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A discussion with Natalia Wojtowicz, author of Wargaming Experiences, Part 4: foundational concepts in wargame design

Jeff Warrender
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Here is the fourth post in our ongoing series about Natalia's book, Wargaming Experiences. Today we talk about axioms of design.

I'll note that Natalia, in her response, deviated a bit from the prompt, which is great because her post is thoughtful and interesting. But what I want to say is that actually after reading her book, I think the titular "Wargaming Experiences", 16 bits of wisdom presented as succinct lessons-learned from her own design activities, are actually somewhat akin to my own axioms, and definitely make her book worth reading; I'll surely be thinking about how to apply her W.E.'s to the kind of games I design.

Anyway, on to the discussion!

Jeff: In my book, I identify six "axioms" of game design, principles of good design that all good Euro games (should) exhibit. Would you say that there are "axioms" of wargame design? Does your book get into what these are, and would you share a couple of them? How did you arrive at these? Are they generally agreed upon by wargame designers or are they derived from your own experiences with design?

Natalia: Over the last couple of years, I have built up a method of approaching wargame design based on my experience. Applying the same method to all wargames gives a chance to see how the design works compared to others. That also gives a chance to present them in a transparent way, and let the audience in on your process. Due to the professional character of my wargames, I would add that they are much stricter in a way that they have to serve a specific requirement and generate insights. For this reason, I have started designing with a stated purpose. This could relate to training, or testing a concept, waging courses of action against each other or exploratory studies such as finding new strategies.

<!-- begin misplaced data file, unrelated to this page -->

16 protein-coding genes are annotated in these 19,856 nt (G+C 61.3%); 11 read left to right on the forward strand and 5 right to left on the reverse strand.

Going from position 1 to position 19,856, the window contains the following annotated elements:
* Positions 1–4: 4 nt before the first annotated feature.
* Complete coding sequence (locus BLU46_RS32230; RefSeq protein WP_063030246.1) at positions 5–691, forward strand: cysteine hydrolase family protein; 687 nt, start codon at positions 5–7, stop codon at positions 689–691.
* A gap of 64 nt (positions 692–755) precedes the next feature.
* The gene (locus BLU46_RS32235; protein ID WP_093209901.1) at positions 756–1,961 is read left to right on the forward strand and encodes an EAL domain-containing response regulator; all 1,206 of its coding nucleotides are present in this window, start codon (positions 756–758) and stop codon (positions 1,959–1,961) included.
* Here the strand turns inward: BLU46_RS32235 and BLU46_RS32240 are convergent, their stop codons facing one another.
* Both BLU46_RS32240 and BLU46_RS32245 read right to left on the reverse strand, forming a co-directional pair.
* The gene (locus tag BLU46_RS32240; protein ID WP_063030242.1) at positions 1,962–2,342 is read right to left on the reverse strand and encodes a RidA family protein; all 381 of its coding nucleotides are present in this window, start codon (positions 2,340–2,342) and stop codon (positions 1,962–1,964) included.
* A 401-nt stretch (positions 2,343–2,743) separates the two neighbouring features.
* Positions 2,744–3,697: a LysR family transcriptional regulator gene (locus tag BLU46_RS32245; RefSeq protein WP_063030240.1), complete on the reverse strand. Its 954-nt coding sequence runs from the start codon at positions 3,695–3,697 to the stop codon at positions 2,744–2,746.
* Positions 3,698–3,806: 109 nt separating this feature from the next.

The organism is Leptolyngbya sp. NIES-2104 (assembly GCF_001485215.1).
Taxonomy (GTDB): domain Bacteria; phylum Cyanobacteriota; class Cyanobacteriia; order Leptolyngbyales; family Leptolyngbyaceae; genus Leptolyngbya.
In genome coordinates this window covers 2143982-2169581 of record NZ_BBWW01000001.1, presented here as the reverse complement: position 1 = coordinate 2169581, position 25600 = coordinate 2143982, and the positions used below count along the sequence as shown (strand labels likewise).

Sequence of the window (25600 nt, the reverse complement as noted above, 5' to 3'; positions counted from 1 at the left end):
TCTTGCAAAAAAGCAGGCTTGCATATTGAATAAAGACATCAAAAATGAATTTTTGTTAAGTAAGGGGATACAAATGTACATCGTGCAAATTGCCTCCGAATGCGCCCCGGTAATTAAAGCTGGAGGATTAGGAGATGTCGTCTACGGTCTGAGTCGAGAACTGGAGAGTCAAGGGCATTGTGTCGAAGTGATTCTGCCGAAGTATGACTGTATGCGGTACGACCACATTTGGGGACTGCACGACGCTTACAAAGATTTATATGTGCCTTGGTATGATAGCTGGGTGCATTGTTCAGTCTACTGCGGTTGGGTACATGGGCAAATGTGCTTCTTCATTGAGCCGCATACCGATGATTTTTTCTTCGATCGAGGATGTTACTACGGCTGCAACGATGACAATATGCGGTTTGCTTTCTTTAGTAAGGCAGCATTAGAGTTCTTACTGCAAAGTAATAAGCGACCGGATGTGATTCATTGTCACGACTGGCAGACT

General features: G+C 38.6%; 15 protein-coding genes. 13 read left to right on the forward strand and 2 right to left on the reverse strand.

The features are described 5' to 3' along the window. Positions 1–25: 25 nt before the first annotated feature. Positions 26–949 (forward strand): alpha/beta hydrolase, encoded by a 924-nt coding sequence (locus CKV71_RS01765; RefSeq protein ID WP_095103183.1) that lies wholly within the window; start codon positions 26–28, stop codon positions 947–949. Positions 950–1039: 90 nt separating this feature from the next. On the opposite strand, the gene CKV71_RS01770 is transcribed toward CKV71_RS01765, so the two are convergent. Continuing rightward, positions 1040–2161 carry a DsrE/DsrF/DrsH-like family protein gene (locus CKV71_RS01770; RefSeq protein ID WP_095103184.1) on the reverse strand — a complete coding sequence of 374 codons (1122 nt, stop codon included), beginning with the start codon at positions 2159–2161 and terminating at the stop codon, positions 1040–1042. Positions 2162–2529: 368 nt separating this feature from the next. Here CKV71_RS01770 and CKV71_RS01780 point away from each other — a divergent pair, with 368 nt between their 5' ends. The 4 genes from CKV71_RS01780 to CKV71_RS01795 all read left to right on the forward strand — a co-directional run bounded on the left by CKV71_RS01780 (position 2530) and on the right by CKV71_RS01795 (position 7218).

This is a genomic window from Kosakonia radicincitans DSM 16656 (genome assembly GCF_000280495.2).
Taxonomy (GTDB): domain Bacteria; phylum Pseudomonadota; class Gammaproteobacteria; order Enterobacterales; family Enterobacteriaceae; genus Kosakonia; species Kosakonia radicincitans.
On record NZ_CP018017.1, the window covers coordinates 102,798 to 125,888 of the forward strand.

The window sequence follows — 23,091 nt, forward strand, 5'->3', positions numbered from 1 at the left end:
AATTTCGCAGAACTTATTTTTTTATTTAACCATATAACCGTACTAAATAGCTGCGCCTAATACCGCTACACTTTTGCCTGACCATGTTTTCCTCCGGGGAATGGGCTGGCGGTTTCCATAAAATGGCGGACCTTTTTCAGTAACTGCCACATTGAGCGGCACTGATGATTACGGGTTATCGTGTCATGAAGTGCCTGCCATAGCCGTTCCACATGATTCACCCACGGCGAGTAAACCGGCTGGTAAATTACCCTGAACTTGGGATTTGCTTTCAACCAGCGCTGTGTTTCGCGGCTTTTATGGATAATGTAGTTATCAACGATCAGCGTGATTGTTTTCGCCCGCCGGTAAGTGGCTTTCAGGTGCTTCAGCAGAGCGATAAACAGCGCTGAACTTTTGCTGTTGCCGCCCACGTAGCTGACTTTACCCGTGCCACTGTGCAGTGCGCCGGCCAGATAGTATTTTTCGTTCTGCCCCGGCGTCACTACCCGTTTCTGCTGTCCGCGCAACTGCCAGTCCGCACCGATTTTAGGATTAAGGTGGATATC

The purpose is supported by the problem which the wargame responds to, and that in turn would be lack of available training, or reliable data, or outdated concepts. The problem description provides a clear starting point, because wargame will be serving as part of the solution. Next step is the approach taken to design the wargame, which explains more about the circumstances or context it grew within. For example, if the wargame is being prepared for a military exercise with 12000 participants, it does dictate how it can be made. The same consideration has to be given to the level of the audience, if it is possible to introduce more advanced tools.

The approach is followed by method of conducting the wargame. Here, the designer can explain how the iteration would look like in terms of needed space, personnel or material. With this information, the mechanics can be further explained. It is crucial that the mechanics are aligned with the purpose, because the wargames could be branching into different directions easily, but focus is very difficult. Once the mechanics are established, it is possible to play the prototype and produce the final version.

The results of the wargame in the casual play are winning or losing, but within the purpose of commercial or organizational wargaming, there is a need to collect additional insights. Those can be essential questions such as “what makes players win” in these given circumstances or more complex questions such as “how does this strategy play out in this system”. I would see that in both, hobby and professional, wargames that we always seek to compare with the real-life battles and decisions.

Lastly, I have always ventured to add the meaning of the results. It does pose the question of how the results can be translated into solving the problem we have approached with the wargame.

The seven steps: purpose, problem, approach, method, mechanics, results and their meaning have brought a structured process into the wargaming design, and I would recommend those to designers who are venturing into wargaming with organizations.

I am looking into many ideas for a wargame that could be published and played out with a broader audience. I am very curious about comparison of the two worlds.

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